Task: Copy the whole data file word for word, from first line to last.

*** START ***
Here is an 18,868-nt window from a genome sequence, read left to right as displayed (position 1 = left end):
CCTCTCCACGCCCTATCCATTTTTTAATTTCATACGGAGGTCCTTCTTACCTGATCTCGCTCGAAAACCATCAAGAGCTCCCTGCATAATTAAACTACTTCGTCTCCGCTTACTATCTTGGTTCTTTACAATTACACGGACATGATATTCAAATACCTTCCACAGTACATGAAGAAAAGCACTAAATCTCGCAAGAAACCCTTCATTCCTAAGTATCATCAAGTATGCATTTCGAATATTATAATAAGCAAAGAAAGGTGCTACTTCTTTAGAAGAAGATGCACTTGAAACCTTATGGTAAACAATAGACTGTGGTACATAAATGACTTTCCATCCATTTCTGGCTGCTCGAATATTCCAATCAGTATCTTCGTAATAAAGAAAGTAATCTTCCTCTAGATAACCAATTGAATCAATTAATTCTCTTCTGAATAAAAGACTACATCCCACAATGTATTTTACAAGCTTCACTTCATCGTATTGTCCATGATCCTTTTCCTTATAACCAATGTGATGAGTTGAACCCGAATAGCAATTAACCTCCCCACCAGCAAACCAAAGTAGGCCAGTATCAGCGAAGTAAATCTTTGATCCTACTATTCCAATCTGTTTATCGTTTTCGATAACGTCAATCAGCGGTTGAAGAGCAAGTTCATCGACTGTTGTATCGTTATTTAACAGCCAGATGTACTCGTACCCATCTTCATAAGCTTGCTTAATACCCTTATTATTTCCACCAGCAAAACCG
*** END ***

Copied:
Here is an 18,868-nt window from a genome sequence, read left to right as displayed (position 1 = left end):
CCTCTCCACGCCCTATCCATTTTTTAATTTCATACGGAGGTCCTTCTTACCTGATCTCGCTCGAAAACCATCAAGAGCTCCCTGCATAATTAAACTACTTCGTCTCCGCTTACTATCTTGGTTCTTTACAATTACACGGACATGATATTCAAATACCTTCCACAGTACATGAAGAAAAGCACTAAATCTCGCAAGAAACCCTTCATTCCTAAGTATCATCAAGTATGCATTTCGAATATTATAATAAGCAAAGAAAGGTGCTACTTCTTTAGAAGAAGATGCACTTGAAACCTTATGGTAAACAATAGACTGTGGTACATAAATGACTTTCCATCCATTTCTGGCTGCTCGAATATTCCAATCAGTATCTTCGTAATAAAGAAAGTAATCTTCCTCTAGATAACCAATTGAATCAATTAATTCTCTTCTGAATAAAAGACTACATCCCACAATGTATTTTACAAGCTTCACTTCATCGTATTGTCCATGATCCTTTTCCTTATAACCAATGTGATGAGTTGAACCCGAATAGCAATTAACCTCCCCACCAGCAAACCAAAGTAGGCCAGTATCAGCGAAGTAAATCTTTGATCCTACTATTCCAATCTGTTTATCGTTTTCGATAACGTCAATCAGCGGTTGAAGAGCAAGTTCATCGACTGTTGTATCGTTATTTAACAGCCAGATGTACTCGTACCCATCTTCATAAGCTTGCTTAATACCCTTATTATTTCCACCAGCAAAACCG